Gumtree

High value items like guitars are one of the most common items used in online purchase scams

(Image credit: Gumtree)

How to identify online purchase scams 

Purchase scams work exactly how genuine marketplaces do - criminals advertise items on social media or through ad listings, and once a buyer has caught interest in it, they will contact the ‘seller’. 

However, some red flags can help you identify fake websites or ad listings. Here are a few to be mindful of:

Pushy seller: The ‘seller’ will be very adamant or pushy to get you to make a purchase. They can give reasons such as limited availability, high demand or any form of urgency that will convince you to buy it then and there. 

Fake or no images: In some cases, you won’t be able to view the item, and the ‘seller’ will give you various kinds of excuses for it. Or, you could be faced with images that are taken from social media, and aren’t true to the item that is being advertised to you. 

Suspicious or new profiles: Fraudulent sellers often create fake profiles and start posting multiple listings within a short time frame. The price is usually too good to be true, below market average, and the product doesn’t have enough detail to it. You should also beware of listings available in multiple locations that appear suspicious. 

Unusual payment methods: The ‘seller’ will often use a payment method that doesn’t have any protection, such as a PayPal service or bank transfer to an unknown name or bank account. 

Always take time to think things through: It may seem like a stroke of luck to you if you come across such ‘bargains’, but they are far from one. Though marketplaces can be handy to find good deals, there are always a handful of bad apples which could result in you having a negative shopping experience. So you should always be mindful of where you put your money and if it’s worth the gamble for a deal that could instead cost you.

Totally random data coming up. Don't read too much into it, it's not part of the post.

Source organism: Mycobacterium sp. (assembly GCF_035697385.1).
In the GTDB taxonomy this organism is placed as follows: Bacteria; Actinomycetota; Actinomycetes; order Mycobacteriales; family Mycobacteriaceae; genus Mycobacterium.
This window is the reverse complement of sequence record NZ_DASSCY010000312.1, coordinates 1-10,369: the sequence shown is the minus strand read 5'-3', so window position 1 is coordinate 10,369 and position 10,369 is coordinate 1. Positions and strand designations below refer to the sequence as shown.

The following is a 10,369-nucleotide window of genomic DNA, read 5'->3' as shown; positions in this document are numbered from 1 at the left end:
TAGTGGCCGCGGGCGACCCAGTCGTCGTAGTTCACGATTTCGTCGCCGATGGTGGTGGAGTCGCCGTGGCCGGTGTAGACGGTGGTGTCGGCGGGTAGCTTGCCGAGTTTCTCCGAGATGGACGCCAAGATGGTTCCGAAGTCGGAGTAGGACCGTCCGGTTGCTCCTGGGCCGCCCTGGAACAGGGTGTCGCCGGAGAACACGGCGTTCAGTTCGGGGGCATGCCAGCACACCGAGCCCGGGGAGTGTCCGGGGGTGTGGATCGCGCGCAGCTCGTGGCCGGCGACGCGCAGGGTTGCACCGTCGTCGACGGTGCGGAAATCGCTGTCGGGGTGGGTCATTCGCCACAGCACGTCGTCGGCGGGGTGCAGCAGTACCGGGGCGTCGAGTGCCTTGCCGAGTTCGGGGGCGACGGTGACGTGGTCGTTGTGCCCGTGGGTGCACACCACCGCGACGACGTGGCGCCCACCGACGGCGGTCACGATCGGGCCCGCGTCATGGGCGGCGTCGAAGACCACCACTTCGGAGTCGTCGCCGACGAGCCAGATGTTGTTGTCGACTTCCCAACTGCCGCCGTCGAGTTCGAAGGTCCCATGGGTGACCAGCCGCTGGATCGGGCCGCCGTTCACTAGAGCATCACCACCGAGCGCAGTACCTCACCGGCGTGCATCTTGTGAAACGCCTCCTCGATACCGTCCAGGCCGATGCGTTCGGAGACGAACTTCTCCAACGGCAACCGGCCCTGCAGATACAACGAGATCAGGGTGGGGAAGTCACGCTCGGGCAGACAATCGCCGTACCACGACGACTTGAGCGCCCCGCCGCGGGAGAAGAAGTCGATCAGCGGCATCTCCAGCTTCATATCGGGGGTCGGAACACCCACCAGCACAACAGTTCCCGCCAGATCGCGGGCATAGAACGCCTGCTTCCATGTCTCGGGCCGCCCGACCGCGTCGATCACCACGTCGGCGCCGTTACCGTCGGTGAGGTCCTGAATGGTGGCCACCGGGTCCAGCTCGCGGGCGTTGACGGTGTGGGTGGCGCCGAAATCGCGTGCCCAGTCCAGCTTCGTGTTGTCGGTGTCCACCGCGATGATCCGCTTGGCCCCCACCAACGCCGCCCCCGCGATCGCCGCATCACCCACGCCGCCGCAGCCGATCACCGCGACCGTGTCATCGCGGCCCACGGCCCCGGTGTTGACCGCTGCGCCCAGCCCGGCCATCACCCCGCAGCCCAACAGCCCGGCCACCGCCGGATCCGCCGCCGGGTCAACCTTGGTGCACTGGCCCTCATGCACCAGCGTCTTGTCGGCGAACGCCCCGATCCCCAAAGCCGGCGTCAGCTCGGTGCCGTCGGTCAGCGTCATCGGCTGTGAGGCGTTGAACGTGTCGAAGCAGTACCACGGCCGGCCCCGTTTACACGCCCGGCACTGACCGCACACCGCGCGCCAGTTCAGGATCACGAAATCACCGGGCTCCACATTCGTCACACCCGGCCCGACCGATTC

How to report a purchase scam

If you come across an ad listing or marketplace offer that appears too good to be true or find it suspicious, you can report it to Action Fraud on its website or by calling on 0300 123 2040 between 8am and 8pm on Monday to Friday. 

Action Fraud is the national reporting centre for fraud and cybercrime in England, Wales and Northern Ireland. If you’re based in Scotland, you can directly report these incidents to Police Scotland. 

Oojal Dhanjal

Oojal has a background in consumer journalism and is interested in helping people make the most of their money.
Before joining MoneyWeek, she worked for Look After My Bills, a personal finance website where she covered guides on household bills and money-saving deals.
Her bylines can be found on Newsquest, Voice Wales, DIVA and Sony Music and she has explored subjects ranging from luxury real estate to the cost of living, politics and LGBTQIA+ issues.
Outside of work, Oojal enjoys travelling, going to the movies and learning Spanish with a little green owl.